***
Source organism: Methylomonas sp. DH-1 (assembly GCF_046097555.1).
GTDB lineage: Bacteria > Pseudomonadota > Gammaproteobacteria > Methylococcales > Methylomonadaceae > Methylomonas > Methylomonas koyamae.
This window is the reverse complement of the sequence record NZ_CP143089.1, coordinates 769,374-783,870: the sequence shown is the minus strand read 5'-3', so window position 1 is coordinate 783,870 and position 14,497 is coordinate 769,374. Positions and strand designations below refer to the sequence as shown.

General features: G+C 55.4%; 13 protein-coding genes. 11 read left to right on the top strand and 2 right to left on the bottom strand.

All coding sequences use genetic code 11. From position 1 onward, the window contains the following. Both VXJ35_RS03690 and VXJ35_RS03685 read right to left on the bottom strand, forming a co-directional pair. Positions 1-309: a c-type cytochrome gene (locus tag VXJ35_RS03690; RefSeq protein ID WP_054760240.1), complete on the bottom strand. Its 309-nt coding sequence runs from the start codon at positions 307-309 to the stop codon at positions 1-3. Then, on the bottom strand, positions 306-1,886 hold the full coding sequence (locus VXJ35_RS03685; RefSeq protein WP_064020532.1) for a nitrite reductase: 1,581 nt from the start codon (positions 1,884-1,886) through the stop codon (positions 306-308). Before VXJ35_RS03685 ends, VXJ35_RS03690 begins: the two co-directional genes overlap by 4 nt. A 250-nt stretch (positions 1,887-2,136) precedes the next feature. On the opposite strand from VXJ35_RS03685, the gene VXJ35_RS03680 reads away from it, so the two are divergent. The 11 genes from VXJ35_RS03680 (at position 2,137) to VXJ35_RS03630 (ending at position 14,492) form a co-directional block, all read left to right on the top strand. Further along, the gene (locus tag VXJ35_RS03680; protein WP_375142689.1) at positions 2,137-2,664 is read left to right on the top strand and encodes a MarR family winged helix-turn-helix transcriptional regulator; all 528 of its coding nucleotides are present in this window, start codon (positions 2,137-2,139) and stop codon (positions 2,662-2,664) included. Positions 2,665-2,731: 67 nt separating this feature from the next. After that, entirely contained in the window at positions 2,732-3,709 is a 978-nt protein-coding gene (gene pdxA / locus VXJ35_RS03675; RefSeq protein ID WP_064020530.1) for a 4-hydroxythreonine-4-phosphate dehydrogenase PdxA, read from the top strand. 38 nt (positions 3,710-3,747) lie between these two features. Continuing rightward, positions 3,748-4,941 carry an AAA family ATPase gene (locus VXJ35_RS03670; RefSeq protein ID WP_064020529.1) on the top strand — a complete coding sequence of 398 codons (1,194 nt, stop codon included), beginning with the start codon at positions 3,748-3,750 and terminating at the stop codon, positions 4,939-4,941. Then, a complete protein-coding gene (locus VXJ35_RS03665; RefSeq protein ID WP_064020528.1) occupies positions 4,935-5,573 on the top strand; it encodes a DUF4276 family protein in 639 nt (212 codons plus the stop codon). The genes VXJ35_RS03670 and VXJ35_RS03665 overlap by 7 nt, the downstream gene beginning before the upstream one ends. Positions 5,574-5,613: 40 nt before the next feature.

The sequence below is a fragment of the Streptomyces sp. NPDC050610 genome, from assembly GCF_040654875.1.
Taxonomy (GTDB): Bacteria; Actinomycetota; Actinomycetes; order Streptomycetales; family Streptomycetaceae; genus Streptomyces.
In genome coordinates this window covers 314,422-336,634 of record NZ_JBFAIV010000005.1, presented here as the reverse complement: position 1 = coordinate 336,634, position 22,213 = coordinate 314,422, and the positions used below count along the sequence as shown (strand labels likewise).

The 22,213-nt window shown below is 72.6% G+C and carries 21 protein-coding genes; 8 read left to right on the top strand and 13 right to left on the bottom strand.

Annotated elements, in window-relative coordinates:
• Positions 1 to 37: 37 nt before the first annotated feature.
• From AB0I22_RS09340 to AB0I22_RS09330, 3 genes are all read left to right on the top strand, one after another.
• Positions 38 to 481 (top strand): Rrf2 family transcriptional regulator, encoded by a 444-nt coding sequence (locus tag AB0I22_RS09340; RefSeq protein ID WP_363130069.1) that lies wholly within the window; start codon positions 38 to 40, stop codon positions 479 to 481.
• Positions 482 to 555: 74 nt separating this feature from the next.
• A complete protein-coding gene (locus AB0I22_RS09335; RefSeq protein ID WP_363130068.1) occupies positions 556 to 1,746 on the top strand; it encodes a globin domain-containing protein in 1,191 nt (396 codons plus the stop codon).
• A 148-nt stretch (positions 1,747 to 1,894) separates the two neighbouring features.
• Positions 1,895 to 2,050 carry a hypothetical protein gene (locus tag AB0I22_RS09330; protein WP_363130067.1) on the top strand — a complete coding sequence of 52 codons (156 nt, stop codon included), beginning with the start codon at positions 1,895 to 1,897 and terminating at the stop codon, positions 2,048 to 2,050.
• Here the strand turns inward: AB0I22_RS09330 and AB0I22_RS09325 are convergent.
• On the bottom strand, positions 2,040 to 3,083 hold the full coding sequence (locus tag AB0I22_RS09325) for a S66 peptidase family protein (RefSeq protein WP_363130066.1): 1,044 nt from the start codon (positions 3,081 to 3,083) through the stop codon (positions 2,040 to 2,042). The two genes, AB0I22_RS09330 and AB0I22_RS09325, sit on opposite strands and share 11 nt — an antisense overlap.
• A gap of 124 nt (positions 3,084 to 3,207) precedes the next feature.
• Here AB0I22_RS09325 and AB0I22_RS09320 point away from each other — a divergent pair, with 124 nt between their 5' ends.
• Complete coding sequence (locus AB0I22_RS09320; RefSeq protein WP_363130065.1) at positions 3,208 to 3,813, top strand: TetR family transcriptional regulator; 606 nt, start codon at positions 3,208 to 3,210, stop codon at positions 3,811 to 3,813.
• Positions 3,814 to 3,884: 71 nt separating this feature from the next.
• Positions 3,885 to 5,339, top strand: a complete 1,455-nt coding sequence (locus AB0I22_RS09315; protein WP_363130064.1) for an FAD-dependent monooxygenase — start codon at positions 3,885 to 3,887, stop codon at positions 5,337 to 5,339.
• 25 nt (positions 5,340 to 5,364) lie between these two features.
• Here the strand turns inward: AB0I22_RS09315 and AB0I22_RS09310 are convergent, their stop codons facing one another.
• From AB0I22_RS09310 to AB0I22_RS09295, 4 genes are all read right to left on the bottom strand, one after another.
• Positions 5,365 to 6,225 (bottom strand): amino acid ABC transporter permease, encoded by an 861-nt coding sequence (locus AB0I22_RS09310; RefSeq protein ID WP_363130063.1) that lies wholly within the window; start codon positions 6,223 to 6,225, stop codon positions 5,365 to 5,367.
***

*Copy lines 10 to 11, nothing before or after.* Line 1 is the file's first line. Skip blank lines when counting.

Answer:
Annotated elements, in window-relative coordinates:
• Positions 1 to 37: 37 nt before the first annotated feature.